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From the webinar: Acceptance Testing in Agile – What Does it Mean to You? with Fran O’Hara-->
Below are Fran’s responses to questions posed at the webinar ‘Acceptance Testing in Agile – What Does it Mean to You?’ which took place on Monday 27th May 2013.
If you missed the webinar you can view the recording in the EuroSTAR Webinar Archive here.
Q:If we don’t follow the agile process should we still need acceptance testing? Can you tell us the benefit of acceptance testing?
Slides 8 and 9 show typical test levels in a sequential lifecycle. The most common type of acceptance testing there is User Acceptance testing but you may have variations of this as shown in slide 9. The main benefit of these forms of acceptance testing is getting a business input to testing.
Acceptance testing in agile has a different (broader) meaning that does not apply well to sequential. The benefit of acceptance testing as defined in agile depends on how you define the scope of ‘acceptance testing’ in agile as this can vary from story based testing to all of Q2, Q3 and Q4 testing.
Q: If we don’t flow the agile process should we still need acceptance testing?
See above answer.
Talmon Ban Cnaan:
Q: When moving from waterfall to agile, what training is needed to testers, in addition to learn what is agile?
Training in agile testing would be helpful particularly Q2 and Q3 type testing if they are functional testers. Also training in any automation framework in place would be useful. Training in exploratory testing (e.g. session based testing) also helpful.
Q: What is the cost of UAT in terms of % of project’s costs?
In sequential lifecycles I have often seen figures of 10-20% of total testing cost/schedule on projects spent on UAT. Again will depend on your context.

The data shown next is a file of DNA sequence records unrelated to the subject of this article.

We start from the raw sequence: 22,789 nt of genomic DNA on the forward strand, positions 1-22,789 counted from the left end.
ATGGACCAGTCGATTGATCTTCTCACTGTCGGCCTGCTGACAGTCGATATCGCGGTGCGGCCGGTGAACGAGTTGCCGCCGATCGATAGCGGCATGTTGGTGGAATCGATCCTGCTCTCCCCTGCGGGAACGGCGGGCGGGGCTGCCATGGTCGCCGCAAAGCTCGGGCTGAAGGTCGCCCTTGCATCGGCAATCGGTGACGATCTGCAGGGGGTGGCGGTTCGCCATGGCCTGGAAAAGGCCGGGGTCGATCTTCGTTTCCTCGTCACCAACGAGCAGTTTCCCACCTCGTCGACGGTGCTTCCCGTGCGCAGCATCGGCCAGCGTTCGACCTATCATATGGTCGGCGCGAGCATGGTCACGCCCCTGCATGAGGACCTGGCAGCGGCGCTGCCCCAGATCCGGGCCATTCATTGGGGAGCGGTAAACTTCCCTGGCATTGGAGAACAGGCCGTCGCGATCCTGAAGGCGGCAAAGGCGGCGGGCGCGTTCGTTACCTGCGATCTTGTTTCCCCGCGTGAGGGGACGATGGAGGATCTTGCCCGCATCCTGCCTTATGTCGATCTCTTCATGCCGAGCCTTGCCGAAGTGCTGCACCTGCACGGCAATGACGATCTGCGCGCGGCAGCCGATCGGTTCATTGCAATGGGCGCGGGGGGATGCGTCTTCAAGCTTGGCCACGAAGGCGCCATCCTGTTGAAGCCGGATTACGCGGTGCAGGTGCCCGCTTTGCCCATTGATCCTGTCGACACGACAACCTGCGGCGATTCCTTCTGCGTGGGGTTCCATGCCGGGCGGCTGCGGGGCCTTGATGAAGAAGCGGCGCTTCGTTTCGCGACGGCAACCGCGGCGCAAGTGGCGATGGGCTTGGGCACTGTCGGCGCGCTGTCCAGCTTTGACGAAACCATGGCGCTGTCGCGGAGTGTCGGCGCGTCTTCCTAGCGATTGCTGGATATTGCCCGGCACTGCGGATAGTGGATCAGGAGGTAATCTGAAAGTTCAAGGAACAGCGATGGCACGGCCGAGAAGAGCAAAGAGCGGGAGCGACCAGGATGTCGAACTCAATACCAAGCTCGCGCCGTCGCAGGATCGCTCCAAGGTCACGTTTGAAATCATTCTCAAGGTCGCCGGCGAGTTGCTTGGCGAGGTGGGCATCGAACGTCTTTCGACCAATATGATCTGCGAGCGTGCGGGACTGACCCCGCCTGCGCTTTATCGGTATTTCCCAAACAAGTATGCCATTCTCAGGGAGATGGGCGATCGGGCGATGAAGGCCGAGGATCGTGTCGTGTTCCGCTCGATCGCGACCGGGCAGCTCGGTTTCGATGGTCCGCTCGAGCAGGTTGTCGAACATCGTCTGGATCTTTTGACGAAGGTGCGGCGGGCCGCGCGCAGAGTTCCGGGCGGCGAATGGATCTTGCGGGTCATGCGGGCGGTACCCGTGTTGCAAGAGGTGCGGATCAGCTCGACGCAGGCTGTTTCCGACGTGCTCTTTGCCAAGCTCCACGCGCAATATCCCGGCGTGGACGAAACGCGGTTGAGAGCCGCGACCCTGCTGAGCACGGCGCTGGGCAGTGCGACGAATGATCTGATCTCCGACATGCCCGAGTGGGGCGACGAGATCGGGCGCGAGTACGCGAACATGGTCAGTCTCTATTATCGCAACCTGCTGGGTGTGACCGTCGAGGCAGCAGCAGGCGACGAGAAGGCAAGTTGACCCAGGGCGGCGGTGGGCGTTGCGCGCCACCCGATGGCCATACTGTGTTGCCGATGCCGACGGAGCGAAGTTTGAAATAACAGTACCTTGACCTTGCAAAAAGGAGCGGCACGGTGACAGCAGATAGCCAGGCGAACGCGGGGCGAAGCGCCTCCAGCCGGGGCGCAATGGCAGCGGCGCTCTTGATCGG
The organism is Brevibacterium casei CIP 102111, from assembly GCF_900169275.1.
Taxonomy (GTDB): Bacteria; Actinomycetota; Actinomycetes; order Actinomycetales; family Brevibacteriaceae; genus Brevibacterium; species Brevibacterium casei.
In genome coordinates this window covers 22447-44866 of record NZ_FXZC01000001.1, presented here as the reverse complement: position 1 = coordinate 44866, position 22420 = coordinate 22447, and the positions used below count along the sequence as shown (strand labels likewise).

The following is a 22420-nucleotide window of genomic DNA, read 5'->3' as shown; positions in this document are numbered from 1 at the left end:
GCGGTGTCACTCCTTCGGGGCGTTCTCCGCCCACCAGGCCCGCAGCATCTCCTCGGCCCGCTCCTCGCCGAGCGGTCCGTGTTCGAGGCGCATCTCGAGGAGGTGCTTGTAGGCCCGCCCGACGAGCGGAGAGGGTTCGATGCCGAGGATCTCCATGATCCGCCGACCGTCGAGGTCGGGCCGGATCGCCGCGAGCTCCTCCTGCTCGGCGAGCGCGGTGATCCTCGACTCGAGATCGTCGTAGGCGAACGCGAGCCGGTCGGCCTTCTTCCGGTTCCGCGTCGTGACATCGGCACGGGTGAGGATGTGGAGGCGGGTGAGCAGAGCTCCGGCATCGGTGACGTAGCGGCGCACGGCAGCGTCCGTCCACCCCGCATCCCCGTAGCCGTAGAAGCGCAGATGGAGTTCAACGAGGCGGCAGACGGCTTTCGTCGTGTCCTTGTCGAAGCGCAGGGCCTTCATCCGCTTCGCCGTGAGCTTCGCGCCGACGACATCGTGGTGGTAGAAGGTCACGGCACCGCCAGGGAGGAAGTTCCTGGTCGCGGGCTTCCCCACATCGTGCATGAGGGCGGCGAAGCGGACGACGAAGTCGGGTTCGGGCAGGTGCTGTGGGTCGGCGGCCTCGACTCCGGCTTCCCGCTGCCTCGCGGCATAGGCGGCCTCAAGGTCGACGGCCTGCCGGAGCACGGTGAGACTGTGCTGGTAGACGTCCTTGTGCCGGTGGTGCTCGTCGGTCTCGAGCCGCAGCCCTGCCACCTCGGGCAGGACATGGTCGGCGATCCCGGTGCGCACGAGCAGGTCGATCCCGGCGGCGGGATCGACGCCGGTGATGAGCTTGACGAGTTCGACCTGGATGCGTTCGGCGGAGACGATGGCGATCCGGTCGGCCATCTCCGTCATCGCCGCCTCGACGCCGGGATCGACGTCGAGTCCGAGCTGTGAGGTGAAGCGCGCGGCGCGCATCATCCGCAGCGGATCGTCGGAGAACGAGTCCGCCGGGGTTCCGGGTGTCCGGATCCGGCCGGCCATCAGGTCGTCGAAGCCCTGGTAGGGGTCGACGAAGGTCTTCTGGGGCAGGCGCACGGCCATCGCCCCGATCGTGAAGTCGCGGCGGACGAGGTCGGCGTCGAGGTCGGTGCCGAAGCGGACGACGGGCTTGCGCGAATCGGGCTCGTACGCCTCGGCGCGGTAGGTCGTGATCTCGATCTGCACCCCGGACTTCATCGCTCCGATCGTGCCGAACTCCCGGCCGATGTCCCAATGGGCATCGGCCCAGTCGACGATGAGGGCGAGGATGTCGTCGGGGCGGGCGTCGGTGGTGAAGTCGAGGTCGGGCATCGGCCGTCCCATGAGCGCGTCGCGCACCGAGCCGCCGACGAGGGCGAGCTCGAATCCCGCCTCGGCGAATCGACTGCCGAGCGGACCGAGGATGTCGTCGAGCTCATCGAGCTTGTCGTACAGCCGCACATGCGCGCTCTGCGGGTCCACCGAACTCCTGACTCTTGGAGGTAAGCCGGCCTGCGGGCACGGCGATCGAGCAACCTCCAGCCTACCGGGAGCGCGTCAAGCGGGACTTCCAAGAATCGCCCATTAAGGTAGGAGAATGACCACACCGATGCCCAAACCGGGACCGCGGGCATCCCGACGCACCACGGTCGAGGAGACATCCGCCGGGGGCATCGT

Q: What are the Major differences in practising the BDD and ATDD automation methodology?
BDD uses scenarios with the Given When Then structure as part of the acceptance criteria of user stories. Frameworks such as Cucumber help to create automated tests for these scenarios in a form that is readable/understandable by all project stakeholders. ATDD also creates automated tests based on the acceptance criteria of user stories but the acceptance criteria do not have the scenario structure above.
Q: what about considering sprint demos as a type of AT?
Yes, hands on demos by customer representatives/product owners provide valuable feedback and find bugs. In some cases the product owner may be even happy to accept stories as being done based on the acceptance Q2 tests run by testers in the agile team and on successful demos – it will depend on the context.
Q: Can you please explain why you include security testing in Tools section (Q4).
Because technical security testing is non-functional in nature, focuses on the product, is ‘technology-facing’ typically using tools. Functional security testing like testing access levels could be done as part of Q2 testing.
Q: Why we are not include short (only changes)mannual testing before TDD?
TDD at the unit level develops automated unit tests before code is written. ATDD develops acceptance level automated tests based on the stories even before that. So you can do manual testing as part of your agile strategy (typically done by testers in the team either as documented manual testing or exploratory testing or both) but this would come after the automated testing. The automated testing provides an enhanced definition of the specification (ATDD augments the stories and their acceptance criteria for example) as well as providing rapid initial feedback on the implementation. Automated tests are then also used for regression purposes moving forward to maintain stability.
Q: how do you initiate testing in the beginning , first sprints, if you are not engaged by the developers or team leaders. How can we stress the importance of testing in the early stage rather than at the end if they are use to waterfall methodology.
In agile, the tester should be part of the team right from the start. If you are not engaged initially and performing testing later then you are less ‘agile’ in your approach as there is less focus on working software. XP has TDD to emphasise the importance of early testing, Scrum has a cross-functional team with all skills needed to deliver the product (including testers). The agile manifesto talks about the importance of ‘working software’. So to be agile is to test early and throughout. In slide 15 (Evolving from sequential to iterative) you want to be in scenario C rather than scenario A!